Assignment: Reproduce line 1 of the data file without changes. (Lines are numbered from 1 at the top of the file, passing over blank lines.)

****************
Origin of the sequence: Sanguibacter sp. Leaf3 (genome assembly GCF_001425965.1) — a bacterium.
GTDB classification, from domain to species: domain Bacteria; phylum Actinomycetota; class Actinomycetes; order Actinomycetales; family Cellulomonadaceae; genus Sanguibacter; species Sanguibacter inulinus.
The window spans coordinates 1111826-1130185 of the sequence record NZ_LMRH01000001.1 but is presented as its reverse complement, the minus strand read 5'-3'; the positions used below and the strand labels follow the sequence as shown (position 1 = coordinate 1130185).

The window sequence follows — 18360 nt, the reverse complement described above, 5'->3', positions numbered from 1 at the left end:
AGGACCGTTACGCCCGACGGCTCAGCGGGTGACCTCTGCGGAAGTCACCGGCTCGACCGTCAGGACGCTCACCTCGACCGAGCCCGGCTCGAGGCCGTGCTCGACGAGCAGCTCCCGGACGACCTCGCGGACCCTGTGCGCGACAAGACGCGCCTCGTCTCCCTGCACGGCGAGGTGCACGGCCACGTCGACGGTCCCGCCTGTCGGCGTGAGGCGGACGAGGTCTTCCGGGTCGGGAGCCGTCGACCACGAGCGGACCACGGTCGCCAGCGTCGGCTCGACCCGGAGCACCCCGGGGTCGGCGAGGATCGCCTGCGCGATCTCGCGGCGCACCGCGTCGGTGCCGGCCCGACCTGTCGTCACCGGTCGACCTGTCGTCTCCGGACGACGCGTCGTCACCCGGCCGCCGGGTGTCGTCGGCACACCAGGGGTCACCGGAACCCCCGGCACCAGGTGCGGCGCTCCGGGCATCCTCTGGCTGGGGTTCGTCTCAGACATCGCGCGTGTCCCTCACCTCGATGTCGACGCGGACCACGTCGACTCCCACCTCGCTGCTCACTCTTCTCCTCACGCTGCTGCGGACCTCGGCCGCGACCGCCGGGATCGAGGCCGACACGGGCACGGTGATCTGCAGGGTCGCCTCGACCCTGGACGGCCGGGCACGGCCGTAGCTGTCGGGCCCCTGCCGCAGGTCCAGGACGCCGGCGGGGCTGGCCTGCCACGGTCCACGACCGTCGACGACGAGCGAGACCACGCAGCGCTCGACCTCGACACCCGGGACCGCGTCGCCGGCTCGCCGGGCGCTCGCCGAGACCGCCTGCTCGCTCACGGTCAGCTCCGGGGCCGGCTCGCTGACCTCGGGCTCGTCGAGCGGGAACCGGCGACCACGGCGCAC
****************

Origin of the sequence: Sanguibacter sp. Leaf3 (genome assembly GCF_001425965.1) — a bacterium.